A reactive protagonist is a common reason for rejected manuscripts, and a common problem in premise novels—the novel explores a concept and shows “things happening,” yet there’s no real person with a problem. When a protagonist is reactive, they’re just someone who has “things happen” to them. The protagonist isn’t driving the plot, but only reacting to things that almost randomly happen.
Reactive protagonists are troublesome because they’re often a red flag that the story problem or core conflict isn’t personal enough to the character. If the problem mattered, then the protagonist would have reasons to act to resolve that problem. They can also indicate that a story that lacks narrative drive and feels aimless, or worse—pointless.
(Here’s more on narrative drive)
A reactive protagonist is different, however, from a protagonist who reacts to things. Our characters will react to events all through the novel, and they’ll make decisions and shift plans as things change or the unexpected happens. That’s normal and something to strive for.
The problem comes when our protagonists don’t act or do anything unless an outside force acts upon them first. They don’t want anything, they’re not trying to avoid anything, they’re not trying to do anything. If the plot problem of the novel happened to another person, nothing about the story would change.
A quick word about the point of view character vs. the protagonist: In most cases these days, the point of view character is the protagonist, but it’s possible to have stories where the protagonist is a non-point of view character (The Great Gatsby and Sherlock Holmes are the most famous examples). Someone else is driving the story and making things happen, but another character is observing and watching the plot unfold.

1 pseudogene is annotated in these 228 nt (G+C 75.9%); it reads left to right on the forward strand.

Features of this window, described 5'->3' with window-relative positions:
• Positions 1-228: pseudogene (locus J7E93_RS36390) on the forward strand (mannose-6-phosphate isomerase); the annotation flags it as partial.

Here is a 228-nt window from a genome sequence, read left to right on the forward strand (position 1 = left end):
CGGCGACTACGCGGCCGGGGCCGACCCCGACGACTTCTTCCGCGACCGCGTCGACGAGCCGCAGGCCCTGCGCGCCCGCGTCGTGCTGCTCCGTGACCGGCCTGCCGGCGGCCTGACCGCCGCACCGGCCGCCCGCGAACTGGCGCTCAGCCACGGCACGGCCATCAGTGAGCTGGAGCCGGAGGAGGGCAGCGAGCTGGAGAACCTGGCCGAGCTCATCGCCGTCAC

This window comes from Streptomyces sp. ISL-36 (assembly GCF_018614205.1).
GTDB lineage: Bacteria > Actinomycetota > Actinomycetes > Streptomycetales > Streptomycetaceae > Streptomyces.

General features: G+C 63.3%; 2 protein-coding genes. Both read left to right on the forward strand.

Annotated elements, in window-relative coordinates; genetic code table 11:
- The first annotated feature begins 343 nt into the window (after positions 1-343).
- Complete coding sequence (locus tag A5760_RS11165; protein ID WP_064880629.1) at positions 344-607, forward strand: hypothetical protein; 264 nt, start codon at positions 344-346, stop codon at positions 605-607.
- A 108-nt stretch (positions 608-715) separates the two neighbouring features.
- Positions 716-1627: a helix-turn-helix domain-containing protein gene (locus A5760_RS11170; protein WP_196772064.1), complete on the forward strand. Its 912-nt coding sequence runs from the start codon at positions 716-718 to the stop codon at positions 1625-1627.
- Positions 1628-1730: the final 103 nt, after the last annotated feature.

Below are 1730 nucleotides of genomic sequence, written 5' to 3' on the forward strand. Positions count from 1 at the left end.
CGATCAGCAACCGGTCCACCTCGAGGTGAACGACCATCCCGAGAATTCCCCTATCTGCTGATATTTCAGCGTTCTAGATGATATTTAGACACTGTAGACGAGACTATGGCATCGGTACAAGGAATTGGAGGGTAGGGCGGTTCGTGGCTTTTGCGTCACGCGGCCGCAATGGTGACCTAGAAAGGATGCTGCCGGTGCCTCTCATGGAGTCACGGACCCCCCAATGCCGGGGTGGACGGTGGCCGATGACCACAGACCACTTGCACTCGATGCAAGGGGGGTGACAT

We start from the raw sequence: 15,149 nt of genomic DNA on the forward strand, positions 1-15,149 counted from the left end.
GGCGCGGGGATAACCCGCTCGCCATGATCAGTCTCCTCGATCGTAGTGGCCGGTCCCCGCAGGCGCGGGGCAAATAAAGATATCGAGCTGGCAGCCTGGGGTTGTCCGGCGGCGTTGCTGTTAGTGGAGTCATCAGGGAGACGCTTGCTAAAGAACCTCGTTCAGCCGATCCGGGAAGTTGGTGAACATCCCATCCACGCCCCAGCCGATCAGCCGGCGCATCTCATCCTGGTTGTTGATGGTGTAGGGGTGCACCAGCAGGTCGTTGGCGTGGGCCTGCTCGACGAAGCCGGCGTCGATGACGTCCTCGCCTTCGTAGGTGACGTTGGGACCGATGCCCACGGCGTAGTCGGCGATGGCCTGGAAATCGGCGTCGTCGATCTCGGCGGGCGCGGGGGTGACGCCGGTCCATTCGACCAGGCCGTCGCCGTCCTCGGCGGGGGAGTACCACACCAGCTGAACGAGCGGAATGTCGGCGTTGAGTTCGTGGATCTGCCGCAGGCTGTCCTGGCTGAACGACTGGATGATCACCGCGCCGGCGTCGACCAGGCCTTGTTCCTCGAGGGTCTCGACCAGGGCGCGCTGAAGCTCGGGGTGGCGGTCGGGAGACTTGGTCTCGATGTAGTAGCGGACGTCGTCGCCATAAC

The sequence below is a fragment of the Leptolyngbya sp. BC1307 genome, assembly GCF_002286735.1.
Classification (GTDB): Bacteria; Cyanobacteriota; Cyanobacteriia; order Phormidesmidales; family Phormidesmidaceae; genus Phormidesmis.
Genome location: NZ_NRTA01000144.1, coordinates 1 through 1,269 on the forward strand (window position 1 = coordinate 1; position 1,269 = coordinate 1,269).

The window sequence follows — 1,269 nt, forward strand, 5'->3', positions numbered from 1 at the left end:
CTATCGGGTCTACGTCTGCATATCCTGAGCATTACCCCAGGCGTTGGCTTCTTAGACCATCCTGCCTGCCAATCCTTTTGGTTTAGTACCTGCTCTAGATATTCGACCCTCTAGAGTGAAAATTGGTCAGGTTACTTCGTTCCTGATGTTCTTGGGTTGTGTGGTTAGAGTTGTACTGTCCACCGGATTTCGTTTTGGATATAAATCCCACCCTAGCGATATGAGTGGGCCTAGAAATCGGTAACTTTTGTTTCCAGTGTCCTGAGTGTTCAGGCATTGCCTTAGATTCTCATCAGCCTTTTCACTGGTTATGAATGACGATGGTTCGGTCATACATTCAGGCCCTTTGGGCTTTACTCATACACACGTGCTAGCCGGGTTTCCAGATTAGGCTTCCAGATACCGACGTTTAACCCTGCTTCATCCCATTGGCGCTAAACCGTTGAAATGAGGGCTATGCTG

(Here’s more on knowing who your narrator is)
How Can You Tell if You Have a Reactive Protagonist?
If you’re worried you have a reactive protagonist, look at your story and ask:
What problem is the protagonist trying to solve? Stories are about interesting people solving interesting problems in interesting ways. If there’s no attempt to solve a problem, there’s no story. The protagonist should have a goal, be trying to fix a problem, get something she wants, etc. If the protagonist has no problem, that’s an indication there’s nothing (or no one) driving the story.
What plans does the protagonist make? A proactive protagonist makes plans and acts according to those plans. If your protagonist never plans anything, and just goes with the flow as events unfold around her, you probably have a reactive protagonist.
How much of the plot is created by the choices the protagonist makes? Choices move the plot and cause the novel to happen. If your protagonist never faces a tough choice (or worse—never faces any choices, even easy ones) odds are she’s just reacting and not acting. Pay special attention if your protagonist feels like she is making choices, but they’re all obvious and easy and no one would ever choose the opposite option. If there really isn’t a choice, it’s not a choice at all.